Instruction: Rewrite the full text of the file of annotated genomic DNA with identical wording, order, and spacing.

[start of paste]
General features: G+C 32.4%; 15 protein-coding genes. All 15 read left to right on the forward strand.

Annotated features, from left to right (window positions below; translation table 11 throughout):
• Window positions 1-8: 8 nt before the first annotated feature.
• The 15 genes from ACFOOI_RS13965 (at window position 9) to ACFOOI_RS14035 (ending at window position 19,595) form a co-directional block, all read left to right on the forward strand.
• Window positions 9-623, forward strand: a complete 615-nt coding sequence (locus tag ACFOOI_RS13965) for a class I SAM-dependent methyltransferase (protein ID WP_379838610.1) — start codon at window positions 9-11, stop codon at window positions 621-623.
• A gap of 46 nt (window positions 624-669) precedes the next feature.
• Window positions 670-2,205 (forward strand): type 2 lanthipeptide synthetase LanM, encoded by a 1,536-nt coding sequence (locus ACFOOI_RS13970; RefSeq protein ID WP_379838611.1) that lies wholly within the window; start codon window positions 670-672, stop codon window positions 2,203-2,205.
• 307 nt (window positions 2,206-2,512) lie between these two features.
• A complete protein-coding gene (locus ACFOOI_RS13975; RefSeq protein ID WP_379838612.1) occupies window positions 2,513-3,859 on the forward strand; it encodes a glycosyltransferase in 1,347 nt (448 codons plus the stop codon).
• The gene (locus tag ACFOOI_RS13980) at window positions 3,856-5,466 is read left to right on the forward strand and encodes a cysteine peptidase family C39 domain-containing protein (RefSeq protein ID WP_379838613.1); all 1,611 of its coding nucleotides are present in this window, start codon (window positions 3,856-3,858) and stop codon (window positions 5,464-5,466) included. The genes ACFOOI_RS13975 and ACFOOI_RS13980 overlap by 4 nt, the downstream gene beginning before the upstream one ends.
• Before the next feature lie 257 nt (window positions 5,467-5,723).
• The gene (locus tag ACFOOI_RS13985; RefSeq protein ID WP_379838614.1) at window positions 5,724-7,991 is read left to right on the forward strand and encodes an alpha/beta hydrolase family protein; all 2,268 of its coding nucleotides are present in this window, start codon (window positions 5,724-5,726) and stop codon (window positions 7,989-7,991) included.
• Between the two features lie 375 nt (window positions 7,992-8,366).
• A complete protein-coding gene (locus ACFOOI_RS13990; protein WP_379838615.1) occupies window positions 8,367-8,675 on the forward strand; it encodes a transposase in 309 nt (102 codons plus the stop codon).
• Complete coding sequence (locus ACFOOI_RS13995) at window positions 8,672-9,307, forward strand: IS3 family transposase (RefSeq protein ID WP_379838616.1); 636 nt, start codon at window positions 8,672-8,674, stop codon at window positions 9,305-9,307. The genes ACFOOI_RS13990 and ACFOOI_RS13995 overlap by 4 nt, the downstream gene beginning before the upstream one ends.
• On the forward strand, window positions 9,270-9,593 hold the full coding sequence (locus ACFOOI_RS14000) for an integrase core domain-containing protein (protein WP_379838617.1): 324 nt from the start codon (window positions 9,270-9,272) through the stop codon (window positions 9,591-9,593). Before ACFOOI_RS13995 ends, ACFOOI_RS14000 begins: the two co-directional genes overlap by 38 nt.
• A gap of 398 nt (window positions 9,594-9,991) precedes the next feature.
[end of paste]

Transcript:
General features: G+C 32.4%; 15 protein-coding genes. All 15 read left to right on the forward strand.

Annotated features, from left to right (window positions below; translation table 11 throughout):
• Window positions 1-8: 8 nt before the first annotated feature.
• The 15 genes from ACFOOI_RS13965 (at window position 9) to ACFOOI_RS14035 (ending at window position 19,595) form a co-directional block, all read left to right on the forward strand.
• Window positions 9-623, forward strand: a complete 615-nt coding sequence (locus tag ACFOOI_RS13965) for a class I SAM-dependent methyltransferase (protein ID WP_379838610.1) — start codon at window positions 9-11, stop codon at window positions 621-623.
• A gap of 46 nt (window positions 624-669) precedes the next feature.
• Window positions 670-2,205 (forward strand): type 2 lanthipeptide synthetase LanM, encoded by a 1,536-nt coding sequence (locus ACFOOI_RS13970; RefSeq protein ID WP_379838611.1) that lies wholly within the window; start codon window positions 670-672, stop codon window positions 2,203-2,205.
• 307 nt (window positions 2,206-2,512) lie between these two features.
• A complete protein-coding gene (locus ACFOOI_RS13975; RefSeq protein ID WP_379838612.1) occupies window positions 2,513-3,859 on the forward strand; it encodes a glycosyltransferase in 1,347 nt (448 codons plus the stop codon).
• The gene (locus tag ACFOOI_RS13980) at window positions 3,856-5,466 is read left to right on the forward strand and encodes a cysteine peptidase family C39 domain-containing protein (RefSeq protein ID WP_379838613.1); all 1,611 of its coding nucleotides are present in this window, start codon (window positions 3,856-3,858) and stop codon (window positions 5,464-5,466) included. The genes ACFOOI_RS13975 and ACFOOI_RS13980 overlap by 4 nt, the downstream gene beginning before the upstream one ends.
• Before the next feature lie 257 nt (window positions 5,467-5,723).
• The gene (locus tag ACFOOI_RS13985; RefSeq protein ID WP_379838614.1) at window positions 5,724-7,991 is read left to right on the forward strand and encodes an alpha/beta hydrolase family protein; all 2,268 of its coding nucleotides are present in this window, start codon (window positions 5,724-5,726) and stop codon (window positions 7,989-7,991) included.
• Between the two features lie 375 nt (window positions 7,992-8,366).
• A complete protein-coding gene (locus ACFOOI_RS13990; protein WP_379838615.1) occupies window positions 8,367-8,675 on the forward strand; it encodes a transposase in 309 nt (102 codons plus the stop codon).
• Complete coding sequence (locus ACFOOI_RS13995) at window positions 8,672-9,307, forward strand: IS3 family transposase (RefSeq protein ID WP_379838616.1); 636 nt, start codon at window positions 8,672-8,674, stop codon at window positions 9,305-9,307. The genes ACFOOI_RS13990 and ACFOOI_RS13995 overlap by 4 nt, the downstream gene beginning before the upstream one ends.
• On the forward strand, window positions 9,270-9,593 hold the full coding sequence (locus ACFOOI_RS14000) for an integrase core domain-containing protein (protein WP_379838617.1): 324 nt from the start codon (window positions 9,270-9,272) through the stop codon (window positions 9,591-9,593). Before ACFOOI_RS13995 ends, ACFOOI_RS14000 begins: the two co-directional genes overlap by 38 nt.
• A gap of 398 nt (window positions 9,594-9,991) precedes the next feature.